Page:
The Importance of Public Liability Insurance for Livery Yards

OWLIE185

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Injured girl wins £2.1m compensation

H&H staff writer

21 September, 2006

Hard hats could become compulsory when handling horses at riding schools and livery yards following a record level of compensation being awarded by the High Court

A £2.1million compensation settlement against a Lincolnshire riding centre after a 13-year-old girl was kicked in the head while bringing her pony in from a field has sent shockwaves through the horse world.

The award is believed to set a record for a claim against a British riding school or livery yard.

"It's a wake-up call to the industry, particularly for livery yards," said South Essex Insurance Brokers (SEIB) managing director Barry Fehler. "A lot of people only ask for £1m cover — now they ought to think of at least £2m."

The accident happened in April 1996, leaving Katie Witcombe, now 22, with serious head injuries and requiring 24hr care. Her pony, Lady, was kept at livery at the Fourwinds Equestrian Centre in West Pinchbeck, near Spalding. Fourwinds is approved by both the British Horse Society (BHS) and Association of British Riding Schools (ABRS).


Katie was leading Lady out of the field when other horses galloped up, surrounding her, and one kicked out, striking her head.

The payout was agreed last Friday (15 September) by the equestrian centre's insurer (Commercial and General Union, since taken over by Norwich Union) at London's High Court on the basis of 70% liability.

SEIB associate director David Buckton said it could now become standard for riding schools and livery yards to ensure people wear hats at all times "if they're going to handle horses".

"This case is going to have enormous implications," he added. "Yard owners are going to have to look very carefully at where they permit young people. And, when they do risk assessments, getting a pony out of a paddock will have to be part of it."

Mr Buckton added that livery yards might soon have to take out compulsory public liability insurance, as riding schools do, after the government gave a green light to future licensing of livery yards.

Read this news story in full in today's Horse & Hound (21 September, '06)
 

burtie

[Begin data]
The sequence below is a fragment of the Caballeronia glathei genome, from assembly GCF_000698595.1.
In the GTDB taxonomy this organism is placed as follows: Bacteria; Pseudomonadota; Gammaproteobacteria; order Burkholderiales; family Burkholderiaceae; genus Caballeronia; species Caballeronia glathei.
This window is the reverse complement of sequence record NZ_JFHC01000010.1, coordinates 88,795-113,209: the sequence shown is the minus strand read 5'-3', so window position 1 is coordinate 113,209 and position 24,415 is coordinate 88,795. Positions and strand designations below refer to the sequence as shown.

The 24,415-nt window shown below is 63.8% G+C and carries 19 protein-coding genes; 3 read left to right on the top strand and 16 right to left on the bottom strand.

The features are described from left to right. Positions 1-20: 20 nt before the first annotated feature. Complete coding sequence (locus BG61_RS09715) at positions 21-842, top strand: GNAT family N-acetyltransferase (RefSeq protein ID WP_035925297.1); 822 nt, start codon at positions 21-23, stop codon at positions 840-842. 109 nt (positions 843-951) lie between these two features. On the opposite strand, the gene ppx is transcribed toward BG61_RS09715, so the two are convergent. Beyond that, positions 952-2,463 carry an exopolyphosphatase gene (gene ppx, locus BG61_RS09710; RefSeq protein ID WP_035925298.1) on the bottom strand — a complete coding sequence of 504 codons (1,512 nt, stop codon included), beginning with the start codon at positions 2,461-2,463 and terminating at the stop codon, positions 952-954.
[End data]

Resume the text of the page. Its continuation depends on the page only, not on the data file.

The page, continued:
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We discussed this on latest new I think. At the time it was not clear if she was helping at a riding school and was unsupervised or just doing her own horse. This article seems to make it clear she was just doing her own horse. I have no problems with the amount, caring for someone with these injuries is not cheap but I still don't see how or why the yard owner was found in anyway "negligable" and therefor liable?

The knock on effects for livery yards is enormous, surely we should all just have our own accident policy and expect to claim of this when something like this happens?
 

matthew

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I think this is absolutly sickning-we now live in a country were nobady takes responability for themselves! People need to realise that if you spend time with horses you run the risk of getting injured-ffs how is the the liverys fault!
 

smokeybabes

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So what do livery yards have to have small individual paddocks for horses now then so there's no risk of being kicked by another horse? Trouble is then you'd have owners moaning their horse was lonely!
 

Vey

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Not moaning the horse was lonely - rather all the horses actually living in a totally unnatural state. I think this is a daft ruling - We do have to learn to take responsibility for ourselves. Rotton luck for the girl, but not the yard's fault.
 

JessPickle

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And now that yard is probably going to end up closing down, I'm sure it cant survive after all of this! I just think people should insure themselves, also should realise the risk horse riding is our yard make all liveries sign a contract saying they know the risks and that they have personal insurance. The modern thing to do doesnt seem to be ever take responsibilty more pass the blame
 

allijudd

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i do think that this is awful...the poor giirl but isnt it her own fualt...you take a risk with horses...and she took a risk..if she is not employed ...how is it the liverys fault?
 

dieseldog

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We had Public Liability Insurance when we ran our yard, there have been a lot of cases recently which have gone against livery yard owners where you would be a fool not to have any.